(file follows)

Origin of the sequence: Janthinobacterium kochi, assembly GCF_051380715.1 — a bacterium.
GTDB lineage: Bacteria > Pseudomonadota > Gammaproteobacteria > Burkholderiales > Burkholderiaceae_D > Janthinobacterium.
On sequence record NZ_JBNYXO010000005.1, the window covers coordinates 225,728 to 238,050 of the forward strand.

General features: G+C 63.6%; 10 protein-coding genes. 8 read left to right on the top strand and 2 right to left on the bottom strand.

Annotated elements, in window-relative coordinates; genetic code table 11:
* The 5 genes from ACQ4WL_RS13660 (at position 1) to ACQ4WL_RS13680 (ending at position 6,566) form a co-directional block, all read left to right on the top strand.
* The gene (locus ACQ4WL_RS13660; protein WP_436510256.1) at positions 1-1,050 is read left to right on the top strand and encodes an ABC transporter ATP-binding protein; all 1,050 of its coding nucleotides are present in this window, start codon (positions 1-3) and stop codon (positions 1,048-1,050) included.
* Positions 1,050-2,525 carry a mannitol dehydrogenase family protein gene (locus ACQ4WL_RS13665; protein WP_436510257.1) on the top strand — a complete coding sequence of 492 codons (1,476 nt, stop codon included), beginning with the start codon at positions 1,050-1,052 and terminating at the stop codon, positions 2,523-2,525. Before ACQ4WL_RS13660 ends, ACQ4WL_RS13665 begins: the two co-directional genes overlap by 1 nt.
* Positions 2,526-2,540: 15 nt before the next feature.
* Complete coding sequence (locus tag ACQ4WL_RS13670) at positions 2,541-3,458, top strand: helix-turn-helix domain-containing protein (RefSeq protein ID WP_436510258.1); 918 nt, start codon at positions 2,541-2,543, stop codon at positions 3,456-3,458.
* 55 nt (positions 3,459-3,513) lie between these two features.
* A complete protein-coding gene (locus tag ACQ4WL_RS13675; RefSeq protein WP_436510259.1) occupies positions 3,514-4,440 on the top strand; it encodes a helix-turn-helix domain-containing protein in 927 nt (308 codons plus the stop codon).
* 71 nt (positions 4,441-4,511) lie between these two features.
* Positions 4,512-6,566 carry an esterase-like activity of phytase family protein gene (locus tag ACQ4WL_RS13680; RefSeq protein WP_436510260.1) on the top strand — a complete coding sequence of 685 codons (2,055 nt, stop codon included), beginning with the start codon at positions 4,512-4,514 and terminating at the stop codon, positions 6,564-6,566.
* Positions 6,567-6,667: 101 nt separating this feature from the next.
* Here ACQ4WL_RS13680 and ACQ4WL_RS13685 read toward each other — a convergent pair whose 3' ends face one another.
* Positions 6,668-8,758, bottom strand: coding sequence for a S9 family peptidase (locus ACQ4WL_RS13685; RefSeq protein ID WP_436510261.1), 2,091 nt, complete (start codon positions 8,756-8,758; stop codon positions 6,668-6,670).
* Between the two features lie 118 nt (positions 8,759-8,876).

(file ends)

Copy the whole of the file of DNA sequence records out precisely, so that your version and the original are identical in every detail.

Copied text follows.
Origin of the sequence: Janthinobacterium kochi, assembly GCF_051380715.1 — a bacterium.
GTDB lineage: Bacteria > Pseudomonadota > Gammaproteobacteria > Burkholderiales > Burkholderiaceae_D > Janthinobacterium.
On sequence record NZ_JBNYXO010000005.1, the window covers coordinates 225,728 to 238,050 of the forward strand.

General features: G+C 63.6%; 10 protein-coding genes. 8 read left to right on the top strand and 2 right to left on the bottom strand.

Annotated elements, in window-relative coordinates; genetic code table 11:
* The 5 genes from ACQ4WL_RS13660 (at position 1) to ACQ4WL_RS13680 (ending at position 6,566) form a co-directional block, all read left to right on the top strand.
* The gene (locus ACQ4WL_RS13660; protein WP_436510256.1) at positions 1-1,050 is read left to right on the top strand and encodes an ABC transporter ATP-binding protein; all 1,050 of its coding nucleotides are present in this window, start codon (positions 1-3) and stop codon (positions 1,048-1,050) included.
* Positions 1,050-2,525 carry a mannitol dehydrogenase family protein gene (locus ACQ4WL_RS13665; protein WP_436510257.1) on the top strand — a complete coding sequence of 492 codons (1,476 nt, stop codon included), beginning with the start codon at positions 1,050-1,052 and terminating at the stop codon, positions 2,523-2,525. Before ACQ4WL_RS13660 ends, ACQ4WL_RS13665 begins: the two co-directional genes overlap by 1 nt.
* Positions 2,526-2,540: 15 nt before the next feature.
* Complete coding sequence (locus tag ACQ4WL_RS13670) at positions 2,541-3,458, top strand: helix-turn-helix domain-containing protein (RefSeq protein ID WP_436510258.1); 918 nt, start codon at positions 2,541-2,543, stop codon at positions 3,456-3,458.
* 55 nt (positions 3,459-3,513) lie between these two features.
* A complete protein-coding gene (locus tag ACQ4WL_RS13675; RefSeq protein WP_436510259.1) occupies positions 3,514-4,440 on the top strand; it encodes a helix-turn-helix domain-containing protein in 927 nt (308 codons plus the stop codon).
* 71 nt (positions 4,441-4,511) lie between these two features.
* Positions 4,512-6,566 carry an esterase-like activity of phytase family protein gene (locus tag ACQ4WL_RS13680; RefSeq protein WP_436510260.1) on the top strand — a complete coding sequence of 685 codons (2,055 nt, stop codon included), beginning with the start codon at positions 4,512-4,514 and terminating at the stop codon, positions 6,564-6,566.
* Positions 6,567-6,667: 101 nt separating this feature from the next.
* Here ACQ4WL_RS13680 and ACQ4WL_RS13685 read toward each other — a convergent pair whose 3' ends face one another.
* Positions 6,668-8,758, bottom strand: coding sequence for a S9 family peptidase (locus ACQ4WL_RS13685; RefSeq protein ID WP_436510261.1), 2,091 nt, complete (start codon positions 8,756-8,758; stop codon positions 6,668-6,670).
* Between the two features lie 118 nt (positions 8,759-8,876).